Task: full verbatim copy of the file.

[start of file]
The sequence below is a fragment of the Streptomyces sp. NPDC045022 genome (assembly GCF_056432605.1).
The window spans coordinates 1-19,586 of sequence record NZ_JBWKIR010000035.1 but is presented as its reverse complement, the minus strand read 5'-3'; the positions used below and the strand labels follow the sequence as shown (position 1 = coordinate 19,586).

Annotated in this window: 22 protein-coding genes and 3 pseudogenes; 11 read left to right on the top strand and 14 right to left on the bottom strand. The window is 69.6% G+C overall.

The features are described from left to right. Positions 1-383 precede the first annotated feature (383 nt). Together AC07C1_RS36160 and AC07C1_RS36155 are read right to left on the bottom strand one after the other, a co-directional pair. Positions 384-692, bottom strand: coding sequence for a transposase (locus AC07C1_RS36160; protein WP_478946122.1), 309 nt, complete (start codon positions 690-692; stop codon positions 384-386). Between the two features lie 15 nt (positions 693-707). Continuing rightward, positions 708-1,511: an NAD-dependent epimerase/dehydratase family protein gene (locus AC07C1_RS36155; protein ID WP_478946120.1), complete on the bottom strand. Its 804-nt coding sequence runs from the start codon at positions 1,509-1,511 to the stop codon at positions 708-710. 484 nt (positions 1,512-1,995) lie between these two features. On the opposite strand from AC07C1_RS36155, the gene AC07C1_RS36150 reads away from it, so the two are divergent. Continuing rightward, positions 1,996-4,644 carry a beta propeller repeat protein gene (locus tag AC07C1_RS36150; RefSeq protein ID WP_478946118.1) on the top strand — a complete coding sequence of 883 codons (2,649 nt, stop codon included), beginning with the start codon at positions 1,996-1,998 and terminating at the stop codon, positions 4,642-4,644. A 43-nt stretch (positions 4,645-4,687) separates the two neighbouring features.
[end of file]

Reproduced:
The sequence below is a fragment of the Streptomyces sp. NPDC045022 genome (assembly GCF_056432605.1).
The window spans coordinates 1-19,586 of sequence record NZ_JBWKIR010000035.1 but is presented as its reverse complement, the minus strand read 5'-3'; the positions used below and the strand labels follow the sequence as shown (position 1 = coordinate 19,586).

Annotated in this window: 22 protein-coding genes and 3 pseudogenes; 11 read left to right on the top strand and 14 right to left on the bottom strand. The window is 69.6% G+C overall.

The features are described from left to right. Positions 1-383 precede the first annotated feature (383 nt). Together AC07C1_RS36160 and AC07C1_RS36155 are read right to left on the bottom strand one after the other, a co-directional pair. Positions 384-692, bottom strand: coding sequence for a transposase (locus AC07C1_RS36160; protein WP_478946122.1), 309 nt, complete (start codon positions 690-692; stop codon positions 384-386). Between the two features lie 15 nt (positions 693-707). Continuing rightward, positions 708-1,511: an NAD-dependent epimerase/dehydratase family protein gene (locus AC07C1_RS36155; protein ID WP_478946120.1), complete on the bottom strand. Its 804-nt coding sequence runs from the start codon at positions 1,509-1,511 to the stop codon at positions 708-710. 484 nt (positions 1,512-1,995) lie between these two features. On the opposite strand from AC07C1_RS36155, the gene AC07C1_RS36150 reads away from it, so the two are divergent. Continuing rightward, positions 1,996-4,644 carry a beta propeller repeat protein gene (locus tag AC07C1_RS36150; RefSeq protein ID WP_478946118.1) on the top strand — a complete coding sequence of 883 codons (2,649 nt, stop codon included), beginning with the start codon at positions 1,996-1,998 and terminating at the stop codon, positions 4,642-4,644. A 43-nt stretch (positions 4,645-4,687) separates the two neighbouring features.